I hold home schooling in high esteem. I used to have a pretty distorted view of it, and I wish that I had been more informed about it when I was actually in school. If I had known the details, it probably would have been an option I would seriously have considered. It would have freed up more time for me to learn about what I want to learn about, rather than what information is imposed on me. If there is one thing about school that has left me most distraught, it is the idea that my teachers assigned me books enough to deprive me of any opportunity to read out of pleasure. If I had been home schooled, l also may have had the illusion that learning was a choice. Even if I had a set curriculum, I would have been able to expand upon the ideas that most interested me. And that, my friends, is what I mean by “Intellectual Curiosity”. I put a heavy emphasis on it because many people learn only what they must. Society would be a lot better off we could feed the fire of intellect, if we could teach people how to teach themselves simply by following up on what interests them. As corny as it is, even if that idea touches only a few people, it will be worth it, because in turn, those people will effect others and, indirectly, the whole world will change simply by a chain reaction. I truly believe in the idea that knowledge is power. When you think of it that way, a teacher becomes a sort of superhero, saving the world one homework assignment at a time.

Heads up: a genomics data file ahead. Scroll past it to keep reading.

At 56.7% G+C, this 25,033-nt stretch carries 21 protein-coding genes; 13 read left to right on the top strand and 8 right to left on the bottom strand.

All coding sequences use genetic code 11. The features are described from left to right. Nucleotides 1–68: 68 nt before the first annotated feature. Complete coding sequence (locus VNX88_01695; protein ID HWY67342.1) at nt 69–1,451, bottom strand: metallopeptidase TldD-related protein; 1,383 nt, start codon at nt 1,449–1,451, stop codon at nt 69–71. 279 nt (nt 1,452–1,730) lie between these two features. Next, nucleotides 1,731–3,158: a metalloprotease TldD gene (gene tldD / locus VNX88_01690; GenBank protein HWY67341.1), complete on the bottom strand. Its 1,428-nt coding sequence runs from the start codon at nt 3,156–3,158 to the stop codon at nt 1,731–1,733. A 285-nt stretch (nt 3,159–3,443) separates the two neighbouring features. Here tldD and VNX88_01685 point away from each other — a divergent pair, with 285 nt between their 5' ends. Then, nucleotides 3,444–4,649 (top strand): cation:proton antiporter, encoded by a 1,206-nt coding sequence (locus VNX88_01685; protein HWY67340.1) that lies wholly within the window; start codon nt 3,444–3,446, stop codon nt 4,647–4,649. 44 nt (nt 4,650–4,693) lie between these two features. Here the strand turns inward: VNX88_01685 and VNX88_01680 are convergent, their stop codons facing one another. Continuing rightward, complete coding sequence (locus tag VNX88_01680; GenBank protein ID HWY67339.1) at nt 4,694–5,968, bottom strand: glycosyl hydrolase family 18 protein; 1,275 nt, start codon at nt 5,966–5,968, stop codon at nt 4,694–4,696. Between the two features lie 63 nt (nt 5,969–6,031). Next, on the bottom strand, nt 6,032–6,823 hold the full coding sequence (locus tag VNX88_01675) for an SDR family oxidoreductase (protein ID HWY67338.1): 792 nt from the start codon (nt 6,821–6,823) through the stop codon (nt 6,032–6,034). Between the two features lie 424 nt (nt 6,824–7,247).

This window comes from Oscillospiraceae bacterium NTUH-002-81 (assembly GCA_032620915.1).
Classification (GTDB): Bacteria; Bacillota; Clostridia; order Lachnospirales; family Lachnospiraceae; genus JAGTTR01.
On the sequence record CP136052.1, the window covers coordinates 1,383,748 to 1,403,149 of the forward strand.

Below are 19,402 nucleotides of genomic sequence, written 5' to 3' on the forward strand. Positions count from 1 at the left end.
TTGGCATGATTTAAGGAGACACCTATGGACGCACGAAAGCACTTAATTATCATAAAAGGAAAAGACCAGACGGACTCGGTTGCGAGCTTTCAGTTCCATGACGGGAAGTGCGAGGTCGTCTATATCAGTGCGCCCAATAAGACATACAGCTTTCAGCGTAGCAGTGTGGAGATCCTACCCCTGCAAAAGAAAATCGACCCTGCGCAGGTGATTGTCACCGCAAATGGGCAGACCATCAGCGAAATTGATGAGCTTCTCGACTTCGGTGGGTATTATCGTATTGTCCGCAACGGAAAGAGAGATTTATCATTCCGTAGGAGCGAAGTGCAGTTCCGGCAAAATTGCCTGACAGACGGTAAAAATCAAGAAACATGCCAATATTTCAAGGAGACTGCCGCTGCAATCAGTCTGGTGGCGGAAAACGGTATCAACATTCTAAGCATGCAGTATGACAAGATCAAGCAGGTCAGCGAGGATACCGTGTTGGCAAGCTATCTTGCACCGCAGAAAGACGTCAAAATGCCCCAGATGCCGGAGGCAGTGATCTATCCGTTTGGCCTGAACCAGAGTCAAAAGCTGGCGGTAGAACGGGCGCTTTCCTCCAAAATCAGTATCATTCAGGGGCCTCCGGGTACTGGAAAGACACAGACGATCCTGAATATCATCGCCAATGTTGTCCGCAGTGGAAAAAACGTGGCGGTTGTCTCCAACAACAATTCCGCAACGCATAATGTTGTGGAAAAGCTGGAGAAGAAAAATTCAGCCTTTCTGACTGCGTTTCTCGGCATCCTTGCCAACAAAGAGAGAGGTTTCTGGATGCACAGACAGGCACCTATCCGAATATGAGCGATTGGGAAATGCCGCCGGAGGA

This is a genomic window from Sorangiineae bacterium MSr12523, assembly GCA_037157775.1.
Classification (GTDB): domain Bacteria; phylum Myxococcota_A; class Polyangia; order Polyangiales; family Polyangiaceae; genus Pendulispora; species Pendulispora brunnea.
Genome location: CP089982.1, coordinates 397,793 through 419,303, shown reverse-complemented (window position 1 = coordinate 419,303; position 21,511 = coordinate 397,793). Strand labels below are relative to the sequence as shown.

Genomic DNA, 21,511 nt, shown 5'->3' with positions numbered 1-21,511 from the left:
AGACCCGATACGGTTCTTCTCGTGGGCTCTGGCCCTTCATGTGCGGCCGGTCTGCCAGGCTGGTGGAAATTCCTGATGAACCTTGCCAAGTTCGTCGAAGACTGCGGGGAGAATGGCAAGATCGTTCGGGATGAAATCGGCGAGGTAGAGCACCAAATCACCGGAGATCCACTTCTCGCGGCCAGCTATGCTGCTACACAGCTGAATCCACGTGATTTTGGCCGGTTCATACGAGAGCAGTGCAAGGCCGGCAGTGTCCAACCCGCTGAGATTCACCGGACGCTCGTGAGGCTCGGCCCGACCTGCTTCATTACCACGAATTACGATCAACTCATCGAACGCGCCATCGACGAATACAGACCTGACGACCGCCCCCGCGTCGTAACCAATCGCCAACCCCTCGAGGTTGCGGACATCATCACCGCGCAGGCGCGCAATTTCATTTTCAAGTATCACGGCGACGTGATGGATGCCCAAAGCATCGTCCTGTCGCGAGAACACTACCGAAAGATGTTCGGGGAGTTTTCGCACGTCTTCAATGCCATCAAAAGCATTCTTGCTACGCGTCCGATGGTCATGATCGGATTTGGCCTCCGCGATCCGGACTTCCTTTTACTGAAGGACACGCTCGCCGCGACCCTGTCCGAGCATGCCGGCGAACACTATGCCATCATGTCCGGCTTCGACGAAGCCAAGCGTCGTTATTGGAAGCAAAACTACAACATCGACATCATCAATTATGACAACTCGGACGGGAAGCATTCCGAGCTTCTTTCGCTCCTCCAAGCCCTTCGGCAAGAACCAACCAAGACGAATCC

Home Schooled Students Excel in Life, Academic
by Mary Loden
The Britt News Tribune
14 October, 2008
Full Article

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Having endured a long thirteen years of required schooling, I feel like I have earned the right to say that education is not what it should be. On a lighter note, I can say that I learned more than what was necessary for my educators to teach me. For example, I learned quickly that many teachers aren’t cut out for the job, but that doesn’t stop them from barely trying. I also learned that even the most creative teachers are usually uninspired by lesson plans that revolve around standardized testing. Also among my lessons: a student can barely try and still succeed. (This is a lesson I’m recovering from in college. It’s a hard habit to break.)